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Soaring flight, maintaining or gaining altitude rather than slowly gliding downward, is the reason most glider pilots take to the sky. After learning to stay aloft for two or more hours at a time, the urge to set off cross-country often overcomes the soaring pilot. The goal is the same whether on a cross-country or a local flight—to use available updrafts as efficiently as possible. This involves finding and staying within the strongest part of the updraft. This chapter covers the basic soaring techniques.
- Thermal Soaring – Locating Thermals (Part One)
- Thermal Soaring – Locating Thermals (Part Two)
- Thermal Soaring – Inside a Thermal
- Thermal Soaring – Miscellaneous Topics
- Ridge/Slope Soaring (Part One)
- Ridge/Slope Soaring (Part Two)
- Wave Soaring – Preflight Preparation
- Wave Soaring – Getting Into the Wave
- Wave Soaring – Flying in the Wave
- Wave Soaring – Soaring Convergence Zones
In the early 1920s, soaring pilots discovered the ability to remain aloft using updrafts caused by wind deflected by the very hillside from which they had launched. This allowed time aloft to explore the air. Soon afterward, they discovered thermals in the valleys adjacent to the hills. In the 1930s, mountain waves, which were not yet well understood by meteorologists, were discovered, leading pilots to make the first high altitude flights. Thermals are the most commonly used type of lift for soaring flight, since they can occur over flat terrain and in hilly country.
There are two favored theories of thermal characteristics. One is that thermals are continuous updrafts like a plume of smoke from a campfire rising up and sometimes twisting depending on the wind currents. This theory requires the glider pilot to locate the rising thermal current and estimate the amount of slant caused by the winds shifting the rising updraft downwind from the heat source. Just like a campfire, the winds may tend to twist and oscillate around the hotter origin.
The other theory is that thermals can be more like a hot water bubble rising in a pan on a stove. If you can stay in the bubble, you can climb. If you spill out of the bubble, there is no lift even just under where you were climbing because the lift is not a continuous vertical stream. The glider pilot must search for the next rising bubble to obtain lift.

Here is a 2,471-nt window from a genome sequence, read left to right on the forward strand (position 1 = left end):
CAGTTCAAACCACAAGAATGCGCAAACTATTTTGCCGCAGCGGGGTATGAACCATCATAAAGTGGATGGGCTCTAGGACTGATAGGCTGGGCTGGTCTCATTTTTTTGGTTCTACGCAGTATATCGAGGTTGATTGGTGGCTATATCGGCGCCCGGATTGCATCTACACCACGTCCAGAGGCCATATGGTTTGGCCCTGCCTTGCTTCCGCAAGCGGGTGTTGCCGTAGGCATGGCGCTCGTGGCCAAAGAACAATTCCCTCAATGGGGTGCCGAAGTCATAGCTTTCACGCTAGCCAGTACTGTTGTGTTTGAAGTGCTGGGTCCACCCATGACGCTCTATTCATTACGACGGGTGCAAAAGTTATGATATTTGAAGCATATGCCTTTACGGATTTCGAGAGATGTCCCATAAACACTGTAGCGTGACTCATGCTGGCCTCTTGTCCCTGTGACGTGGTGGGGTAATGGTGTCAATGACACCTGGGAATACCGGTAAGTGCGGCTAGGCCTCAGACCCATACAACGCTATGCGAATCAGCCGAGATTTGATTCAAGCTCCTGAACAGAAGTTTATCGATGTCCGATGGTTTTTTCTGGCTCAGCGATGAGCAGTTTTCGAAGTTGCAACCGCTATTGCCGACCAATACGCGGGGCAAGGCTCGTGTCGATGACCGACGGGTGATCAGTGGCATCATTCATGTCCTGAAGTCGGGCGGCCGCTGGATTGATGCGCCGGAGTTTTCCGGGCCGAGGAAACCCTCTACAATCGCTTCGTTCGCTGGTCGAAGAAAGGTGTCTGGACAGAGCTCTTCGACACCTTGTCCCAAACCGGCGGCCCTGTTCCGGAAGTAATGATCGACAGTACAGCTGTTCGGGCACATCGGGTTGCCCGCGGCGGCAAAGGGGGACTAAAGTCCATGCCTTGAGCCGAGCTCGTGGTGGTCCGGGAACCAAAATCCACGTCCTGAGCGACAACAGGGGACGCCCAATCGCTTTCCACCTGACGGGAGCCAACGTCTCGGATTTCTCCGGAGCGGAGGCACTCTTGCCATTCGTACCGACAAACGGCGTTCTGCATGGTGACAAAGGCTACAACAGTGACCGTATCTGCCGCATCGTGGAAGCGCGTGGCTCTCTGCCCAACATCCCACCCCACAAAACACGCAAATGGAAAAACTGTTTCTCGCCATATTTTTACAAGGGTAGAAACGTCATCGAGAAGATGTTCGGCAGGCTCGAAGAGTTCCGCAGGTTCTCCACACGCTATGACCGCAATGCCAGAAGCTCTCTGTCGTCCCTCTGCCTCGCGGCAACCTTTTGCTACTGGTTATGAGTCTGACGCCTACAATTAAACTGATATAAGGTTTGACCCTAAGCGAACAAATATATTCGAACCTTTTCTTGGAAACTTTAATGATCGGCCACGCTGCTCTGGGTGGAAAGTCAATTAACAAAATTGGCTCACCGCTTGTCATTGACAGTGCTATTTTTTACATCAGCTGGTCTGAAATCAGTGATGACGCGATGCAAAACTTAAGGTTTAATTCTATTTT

In the practical world, the nature of thermals is probably a blend of these theories. The sun produces heat, and often that heating is unequal on the surface of the earth, so winds occur as natural forces that work to equalize the atmosphere. Some of these winds are vertical currents. We call them updrafts and downdrafts. Updrafts provide lift and downdrafts provide sink. Since the atmosphere always seeks equality, if there is an updraft, there must be a downdraft or drafts close to replace the upward flowing air. The goal of soaring pilots is to maximize time in lifting currents and minimize their time in sinking currents.
The contemporary models and experience seem to support the theory of a central updraft surrounded by compensating downdrafts. The skill involves staying in the lift as long as possible and exiting or passing through the sink as quickly as possible.
As a note, glider pilots refer to rising air as lift. This is not the lift generated by the wings as discussed in Chapter 3, Aerodynamics of Flight. The use of this term may confuse new pilots, but when used in the context of updrafts, the energy in a rising column of air is translated as lift. This chapter refers to lift as the rising air within an updraft and sink as the descending air in downdrafts.
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